“It’s better than drugs.”
This was how a pioneering scientist and professor described her first experience with virtual reality. Dr. Diane Gromala, a chronic pain sufferer since 1984, took MRI data of her torso and made it into a 3D simulation to try to understand why she had ongoing pain. Because of virtual reality’s ability to fly and go upside-down, she felt strange but wonderful sensations. Afterward, she noticed that she had forgotten about her pain, and it wasn’t as intense as it had been.
That’s when she realized this technology was exceptional and that virtual reality for pain management had true potential. Ever since then, Dr. Gromala and her team at the Pain Studies Lab have been researching the way in which virtual reality might help alleviate pain by working with pain doctors and their patients.
Virtual Reality and Its Early Application for Acute Pain Sufferers
Dr. Gromala’s expertise is in computer science and design in the subfield of human-computer-interaction (HCI), which looks at the way humans interact with computers and develops technologies to allow these interactions with computers to solve specific problems. Early in her career, she had the opportunity to be one of the first people in North America to use the then-new immersive virtual reality (VR).
VR is a form of technology and media that is very experiential – one of the reasons that as an HCI specialist, Dr. Gromala finds it so fascinating. While an important part of the future of product design, VR simulations also have an application for pain sufferers.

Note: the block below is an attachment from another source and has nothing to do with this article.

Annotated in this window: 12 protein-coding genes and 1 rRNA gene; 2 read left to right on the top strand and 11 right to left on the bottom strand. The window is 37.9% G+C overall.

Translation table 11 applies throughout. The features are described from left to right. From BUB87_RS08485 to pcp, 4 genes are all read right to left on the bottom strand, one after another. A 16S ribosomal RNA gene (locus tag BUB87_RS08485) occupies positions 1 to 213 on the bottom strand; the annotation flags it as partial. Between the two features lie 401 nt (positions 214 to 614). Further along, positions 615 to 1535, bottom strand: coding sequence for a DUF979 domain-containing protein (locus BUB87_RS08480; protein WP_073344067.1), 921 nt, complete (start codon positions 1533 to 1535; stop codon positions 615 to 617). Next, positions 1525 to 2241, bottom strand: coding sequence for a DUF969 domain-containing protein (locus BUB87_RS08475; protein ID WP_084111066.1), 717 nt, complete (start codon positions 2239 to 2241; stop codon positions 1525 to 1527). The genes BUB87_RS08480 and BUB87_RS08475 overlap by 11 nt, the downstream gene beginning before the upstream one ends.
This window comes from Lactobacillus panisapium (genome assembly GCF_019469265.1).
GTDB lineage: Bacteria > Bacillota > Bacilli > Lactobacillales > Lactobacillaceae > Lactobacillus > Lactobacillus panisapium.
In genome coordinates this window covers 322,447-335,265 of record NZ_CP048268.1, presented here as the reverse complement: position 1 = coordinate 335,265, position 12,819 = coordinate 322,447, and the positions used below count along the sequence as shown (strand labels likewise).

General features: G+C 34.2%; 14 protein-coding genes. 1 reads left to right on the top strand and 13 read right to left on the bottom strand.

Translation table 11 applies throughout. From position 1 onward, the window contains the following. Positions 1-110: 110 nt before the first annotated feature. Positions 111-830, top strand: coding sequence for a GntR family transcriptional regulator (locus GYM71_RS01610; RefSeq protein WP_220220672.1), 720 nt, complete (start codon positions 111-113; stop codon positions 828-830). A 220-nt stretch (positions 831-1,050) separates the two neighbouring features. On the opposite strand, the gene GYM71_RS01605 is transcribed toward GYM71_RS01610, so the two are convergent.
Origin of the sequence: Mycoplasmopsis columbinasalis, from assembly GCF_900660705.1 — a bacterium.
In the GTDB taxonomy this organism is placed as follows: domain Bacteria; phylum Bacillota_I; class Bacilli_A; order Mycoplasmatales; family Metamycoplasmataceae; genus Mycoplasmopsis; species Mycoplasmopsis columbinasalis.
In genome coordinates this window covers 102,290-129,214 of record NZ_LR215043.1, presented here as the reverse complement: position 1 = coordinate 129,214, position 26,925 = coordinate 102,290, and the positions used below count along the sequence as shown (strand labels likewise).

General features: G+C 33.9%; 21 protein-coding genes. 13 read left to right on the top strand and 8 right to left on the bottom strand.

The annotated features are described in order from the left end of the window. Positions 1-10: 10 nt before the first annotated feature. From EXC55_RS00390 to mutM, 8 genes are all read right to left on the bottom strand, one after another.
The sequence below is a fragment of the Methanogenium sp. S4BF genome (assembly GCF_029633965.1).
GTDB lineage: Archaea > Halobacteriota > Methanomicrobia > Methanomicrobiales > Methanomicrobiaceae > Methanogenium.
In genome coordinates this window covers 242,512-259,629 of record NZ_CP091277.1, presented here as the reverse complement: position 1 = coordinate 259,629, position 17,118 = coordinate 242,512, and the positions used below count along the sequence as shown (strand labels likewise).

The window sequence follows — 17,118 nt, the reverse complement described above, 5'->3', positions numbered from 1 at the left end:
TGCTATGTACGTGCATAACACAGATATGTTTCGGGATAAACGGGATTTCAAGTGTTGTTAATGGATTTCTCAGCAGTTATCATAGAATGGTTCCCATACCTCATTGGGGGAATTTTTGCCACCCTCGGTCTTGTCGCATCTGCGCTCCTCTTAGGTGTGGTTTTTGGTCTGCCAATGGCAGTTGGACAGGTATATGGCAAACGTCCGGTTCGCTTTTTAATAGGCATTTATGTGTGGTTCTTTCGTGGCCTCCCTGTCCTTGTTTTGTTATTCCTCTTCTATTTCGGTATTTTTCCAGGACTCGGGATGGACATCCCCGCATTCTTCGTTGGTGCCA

A decade after researchers outside of the military were testing VR, a researcher in the lab where Dr. Gromala was working discovered that VR reduced self-reports of acute pain among burn patients. And among some, reduced their need for opioids by half.
“That’s still astounding”, Dr. Gromala comments. “So in a sense, the kinds of experiences one can have in VR might be likened to pharmaceuticals. I am constantly approached by pharma companies who are interested in VR, and study after study since 1999 have demonstrated that VR does have an effect on pain, so much so that it’s been termed a ‘non-pharmacological analgesic’.”
The Science Behind Virtual Reality
Researchers don’t know exactly how virtual reality impacts pain. Some suggest it works as a powerful form of “pain distraction”. Consider how you can almost forget how bad your pain is when you are absorbed in a really good movie, concert or conversation. Other theories suggest that VR might affect the “gating” system of how pain is transmitted to the brain and processed by the brain. Some have proposed that VR can help interfere with how pain is processed in the brain and/or central nervous system.